Is Hero-U a mystery story in which Shawn and the player consider many subtle clues and try to unravel the secrets of the past and the present? The clues are there – what you do with them is your choice.

Maybe Hero-U is a contest where you try to maximize Shawn’s attributes, skills, and wealth while winning the Rogue of the Year contest.

There are also stories (“character arcs”) for other characters besides Shawn, and you have some influence on them. Each character has a back-story, personality, goals, and challenges. Sometimes Shawn can help with one of those challenges and have an effect on the outcome of the character’s story in Hero-U. Examples? That would be telling. 🙂

Whatever your adventure or role-playing gaming style, we think you will find the experience of playing Hero-U fascinating and challenging. You’ll want to watch your friends play too, because each of you will have a different experience each time.

Beautiful and Free

There’s only so much I can fit into these updates. To learn more about Hero-U, and see some of the beautiful game art our team is creating, visit Lori’s “What’s New At Hero-U” blog at

Each day through the end of the Kickstarter campaign, we are giving away a new game art desktop background. Visit every day to get your free wallpaper, and check the older posts to learn more about Hero-U. Don’t forget to click on the Share buttons at the bottom of each post; we’re coming down to the wire and want everyone to know about Hero-U.

Dragon Over Half-Dome - Free Screensaver Art Dragon Over Half-Dome – Free Screensaver Art

I’ve added two new digital add-ons to the Kickstarter campaign – $20 for an additional copy of the game, and $5.89 to join the AGL 589 – The Adventurers’ Guild Local 589 created by our backers.

Shouting Across the Internet

We all want to see more games with great story and gameplay. That’s why I make a point of sharing other Kickstarter projects here, and why we all support each others’ campaigns. It’s really important for you to share Hero-U and other interesting games on Facebook, Twitter, reddit, and other sites. Talk about them in our comments, and about us in theirs (but be respectful in both cases!).

Tavern Scene Concept Art from The Bard's Tale Tavern Scene Concept Art from The Bard’s Tale

Brian Fargo and inXile Entertainment are currently running a major campaign for the Bard’s Tale IV. They are asking $1.25 million and have promised to add at least another $1.25 million from the company coffers to make a great game. Based on their first in-game trailer, the new game looks much more immersive (and beautiful) than the original Bard’s Tale games. I played the first one in the mid 1980’s even before I broke into the game industry. Support Bard’s Tale IV at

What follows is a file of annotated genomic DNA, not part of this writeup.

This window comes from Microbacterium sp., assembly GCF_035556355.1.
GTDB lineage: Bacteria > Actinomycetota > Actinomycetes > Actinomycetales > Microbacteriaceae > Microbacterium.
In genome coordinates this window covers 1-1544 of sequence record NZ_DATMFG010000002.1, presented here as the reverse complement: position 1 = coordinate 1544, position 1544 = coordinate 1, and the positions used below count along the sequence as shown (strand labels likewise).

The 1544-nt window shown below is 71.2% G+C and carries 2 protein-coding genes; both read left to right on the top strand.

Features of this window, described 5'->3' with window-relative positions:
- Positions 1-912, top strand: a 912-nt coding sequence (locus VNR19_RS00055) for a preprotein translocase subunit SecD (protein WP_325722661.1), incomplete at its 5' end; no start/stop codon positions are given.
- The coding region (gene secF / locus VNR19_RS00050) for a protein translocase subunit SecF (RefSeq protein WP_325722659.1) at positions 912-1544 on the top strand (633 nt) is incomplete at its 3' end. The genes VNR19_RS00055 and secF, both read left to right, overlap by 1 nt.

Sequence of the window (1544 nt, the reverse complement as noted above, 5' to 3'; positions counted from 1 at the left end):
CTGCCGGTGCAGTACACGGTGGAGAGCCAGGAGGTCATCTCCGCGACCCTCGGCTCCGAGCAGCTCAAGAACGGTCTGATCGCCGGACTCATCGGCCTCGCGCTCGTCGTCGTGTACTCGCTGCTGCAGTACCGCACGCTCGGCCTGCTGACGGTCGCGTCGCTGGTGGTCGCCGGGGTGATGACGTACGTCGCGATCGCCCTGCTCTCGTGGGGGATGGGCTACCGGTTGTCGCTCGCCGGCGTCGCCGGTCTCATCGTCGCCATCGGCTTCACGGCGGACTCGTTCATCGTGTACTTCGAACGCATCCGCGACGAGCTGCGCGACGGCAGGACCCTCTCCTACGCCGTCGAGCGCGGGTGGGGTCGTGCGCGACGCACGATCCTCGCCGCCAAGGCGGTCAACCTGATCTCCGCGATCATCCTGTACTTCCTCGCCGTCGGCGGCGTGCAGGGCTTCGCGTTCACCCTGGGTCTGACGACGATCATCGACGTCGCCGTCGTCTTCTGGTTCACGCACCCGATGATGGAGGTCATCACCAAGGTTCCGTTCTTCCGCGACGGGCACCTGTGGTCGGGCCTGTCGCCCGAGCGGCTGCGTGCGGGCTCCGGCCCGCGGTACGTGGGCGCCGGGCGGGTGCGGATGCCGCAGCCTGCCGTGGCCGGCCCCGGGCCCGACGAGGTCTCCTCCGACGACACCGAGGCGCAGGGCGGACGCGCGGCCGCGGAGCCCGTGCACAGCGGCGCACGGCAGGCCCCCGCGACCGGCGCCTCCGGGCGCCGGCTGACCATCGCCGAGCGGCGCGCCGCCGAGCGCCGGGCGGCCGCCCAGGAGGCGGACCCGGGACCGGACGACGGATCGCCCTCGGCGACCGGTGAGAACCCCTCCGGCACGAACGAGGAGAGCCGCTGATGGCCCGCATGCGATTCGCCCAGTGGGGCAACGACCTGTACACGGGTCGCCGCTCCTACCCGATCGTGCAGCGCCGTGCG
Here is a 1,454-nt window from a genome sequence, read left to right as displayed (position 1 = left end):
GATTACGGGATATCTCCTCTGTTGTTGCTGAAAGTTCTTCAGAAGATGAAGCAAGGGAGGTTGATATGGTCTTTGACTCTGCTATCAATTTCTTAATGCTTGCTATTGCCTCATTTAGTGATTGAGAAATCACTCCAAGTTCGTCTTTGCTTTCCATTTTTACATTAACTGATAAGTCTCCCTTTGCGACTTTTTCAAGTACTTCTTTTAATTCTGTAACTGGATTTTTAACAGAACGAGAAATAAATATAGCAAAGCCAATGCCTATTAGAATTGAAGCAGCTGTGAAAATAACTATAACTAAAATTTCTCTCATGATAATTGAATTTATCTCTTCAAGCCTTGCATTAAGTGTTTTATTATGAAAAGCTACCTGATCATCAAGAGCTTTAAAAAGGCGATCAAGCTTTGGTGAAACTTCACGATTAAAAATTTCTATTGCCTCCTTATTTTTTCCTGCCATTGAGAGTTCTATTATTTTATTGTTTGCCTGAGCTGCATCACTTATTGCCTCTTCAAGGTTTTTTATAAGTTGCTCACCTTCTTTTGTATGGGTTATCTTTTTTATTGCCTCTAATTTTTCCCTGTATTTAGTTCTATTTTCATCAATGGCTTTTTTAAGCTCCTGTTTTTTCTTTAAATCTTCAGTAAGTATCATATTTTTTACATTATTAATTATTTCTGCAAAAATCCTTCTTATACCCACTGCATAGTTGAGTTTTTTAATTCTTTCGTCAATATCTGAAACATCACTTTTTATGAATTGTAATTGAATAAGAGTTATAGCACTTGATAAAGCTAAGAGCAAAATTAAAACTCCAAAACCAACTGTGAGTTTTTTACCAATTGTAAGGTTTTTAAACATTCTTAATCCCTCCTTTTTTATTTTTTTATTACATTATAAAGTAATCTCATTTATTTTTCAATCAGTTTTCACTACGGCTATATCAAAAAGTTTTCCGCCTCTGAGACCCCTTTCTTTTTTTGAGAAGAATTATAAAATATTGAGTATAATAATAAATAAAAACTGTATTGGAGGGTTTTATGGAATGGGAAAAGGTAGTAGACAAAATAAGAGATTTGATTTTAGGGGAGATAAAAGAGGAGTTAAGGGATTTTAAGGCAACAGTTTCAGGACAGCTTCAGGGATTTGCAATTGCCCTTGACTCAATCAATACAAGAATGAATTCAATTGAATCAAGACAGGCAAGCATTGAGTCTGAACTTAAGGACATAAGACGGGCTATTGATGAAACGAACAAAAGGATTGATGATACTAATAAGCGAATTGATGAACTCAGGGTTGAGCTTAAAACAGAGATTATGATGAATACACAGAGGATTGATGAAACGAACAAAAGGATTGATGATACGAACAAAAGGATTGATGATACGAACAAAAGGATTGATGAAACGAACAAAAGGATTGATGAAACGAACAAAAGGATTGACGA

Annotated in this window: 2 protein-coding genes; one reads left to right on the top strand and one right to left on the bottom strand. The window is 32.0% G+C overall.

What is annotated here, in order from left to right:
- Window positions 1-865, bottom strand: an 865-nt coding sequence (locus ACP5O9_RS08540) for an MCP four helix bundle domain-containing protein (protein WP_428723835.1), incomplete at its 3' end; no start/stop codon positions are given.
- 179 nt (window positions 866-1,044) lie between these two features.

Ron Gilbert (@grumpygamer) and Brian Fargo (@brianfargo) recently tweeted about Hero-U and personally pledged to this Kickstarter. Thanks, Ron and Brian! I’ve mentioned Ron’s Thimbleweed Park ( as well as Brian’s Torment: Tides of Numenera ( in updates to our first Kickstarter.

Previous celebrity supporters have included Jane Jensen Holmes and Robert Holmes of Gabriel Knight and Moebius fame (; Scott Murphy and Mark Crowe of Space Quest and SpaceVenture (along with Chris Pope of SpaceVenture) (; Josh Mandel and Al Lowe of Freddy Pharkas and Leisure Suit Larry: Reloaded (; and many others too numerous to name. We really appreciate the way game designers promote and support each other.

These aren’t just gaming celebrities – they’re good people who deserve respect and support. All of them care about making great games and are good at it. Keep an eye out for their upcoming games and buy a copy, or give them some support on their web sites. Making games is a very tough business, and support from our fans is one of the main things that makes it worthwhile.

Hero-U Project Update #70: Hero-U: Rogue to Redemption by the Quest for Glory designers

Lori and I decided to try a voiceover “Let’s Play” of the Hero-U combat prototype demo. If you enjoy it, please Like and Share so that your friends can watch it. You can also try out the demo yourself at

I’ve now posted stretch goals to the main page of the new campaign – We’re about to hit $82,000 towards the $100,000 goal. One stretch goal is already locked in, and we’ll reach the next if $105,000 is pledged.

Talking About Conversation in Hero-U

A central feature of Hero-U is conversation with other characters. This is probably the feature that sets us most apart from other games.

Sure, there is dialogue in almost every game, but it is usually a filler. Dialogue helps to flesh out a character’s personality, but it’s often one-dimensional. Either you see the dialogue in a cutscene (in-game film clip) or you get the same dialogue over and over when you click on a character.